COMP 321: Principles of Programming Languages

Dan Licata Spring, 2014


In this course, you will learn the theory and practice of programming languages. Specifically, you will learn to:

You will apply these skills to study programming language features such as functions, data types, dynamic typing, polymorphism, abstract types, objects, control effects, state, laziness, parallelism, and concurrency.

Prerequisites: COMP 212, or permission of instructor. Students without knowledge of functional programming (as is often taught in CS II) may need to do some extra background reading.


There will be two course meetings per week, Tues-Thurs 2:40-4pm in Exley 137. This time will be used for chalk-board lectures, and possibly for interactively coding as a whole class and small-group or individual work. Lectures will be your primary source of information for the course, and attendance is strongly encouraged.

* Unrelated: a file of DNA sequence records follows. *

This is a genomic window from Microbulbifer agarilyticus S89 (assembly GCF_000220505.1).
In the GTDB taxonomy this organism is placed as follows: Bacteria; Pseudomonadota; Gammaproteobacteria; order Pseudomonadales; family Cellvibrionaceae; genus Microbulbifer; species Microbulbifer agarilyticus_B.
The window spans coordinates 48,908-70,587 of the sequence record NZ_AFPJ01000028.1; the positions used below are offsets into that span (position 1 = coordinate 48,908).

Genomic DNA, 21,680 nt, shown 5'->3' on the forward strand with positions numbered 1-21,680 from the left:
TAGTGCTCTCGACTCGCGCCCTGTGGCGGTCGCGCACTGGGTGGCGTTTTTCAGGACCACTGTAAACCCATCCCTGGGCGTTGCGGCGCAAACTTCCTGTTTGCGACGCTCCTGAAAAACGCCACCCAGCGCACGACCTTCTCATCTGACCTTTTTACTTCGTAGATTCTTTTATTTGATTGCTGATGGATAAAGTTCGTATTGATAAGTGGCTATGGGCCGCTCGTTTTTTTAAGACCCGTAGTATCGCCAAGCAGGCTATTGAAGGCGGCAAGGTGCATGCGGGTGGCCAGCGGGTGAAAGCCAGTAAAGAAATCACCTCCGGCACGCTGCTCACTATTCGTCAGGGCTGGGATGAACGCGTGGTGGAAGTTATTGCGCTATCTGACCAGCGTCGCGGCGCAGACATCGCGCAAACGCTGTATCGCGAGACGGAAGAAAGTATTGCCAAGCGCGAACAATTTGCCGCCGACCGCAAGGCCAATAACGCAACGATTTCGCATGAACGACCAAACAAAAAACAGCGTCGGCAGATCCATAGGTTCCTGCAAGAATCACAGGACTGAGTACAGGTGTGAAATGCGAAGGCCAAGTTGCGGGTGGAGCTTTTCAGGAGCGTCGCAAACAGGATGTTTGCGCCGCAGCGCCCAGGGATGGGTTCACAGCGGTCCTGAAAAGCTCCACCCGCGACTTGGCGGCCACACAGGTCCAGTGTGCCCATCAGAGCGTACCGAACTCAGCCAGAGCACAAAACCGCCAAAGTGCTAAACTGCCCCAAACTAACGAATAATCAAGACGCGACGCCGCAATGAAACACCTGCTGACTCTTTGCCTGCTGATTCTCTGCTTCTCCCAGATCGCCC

There will be 6 or 7 homework assignments, each 1 to 2 weeks in duration. Assignments will have both written and programming components; programming will be in Standard ML.

Readings will be assigned from Practical Foundations for Programming Languages by Robert Harper. An online preview is available here.


Your grade will be based on homework assignments (50%), a midterm exam (20%), a final exam (25%), and class participation (5%). (Percentages are subject to change.)
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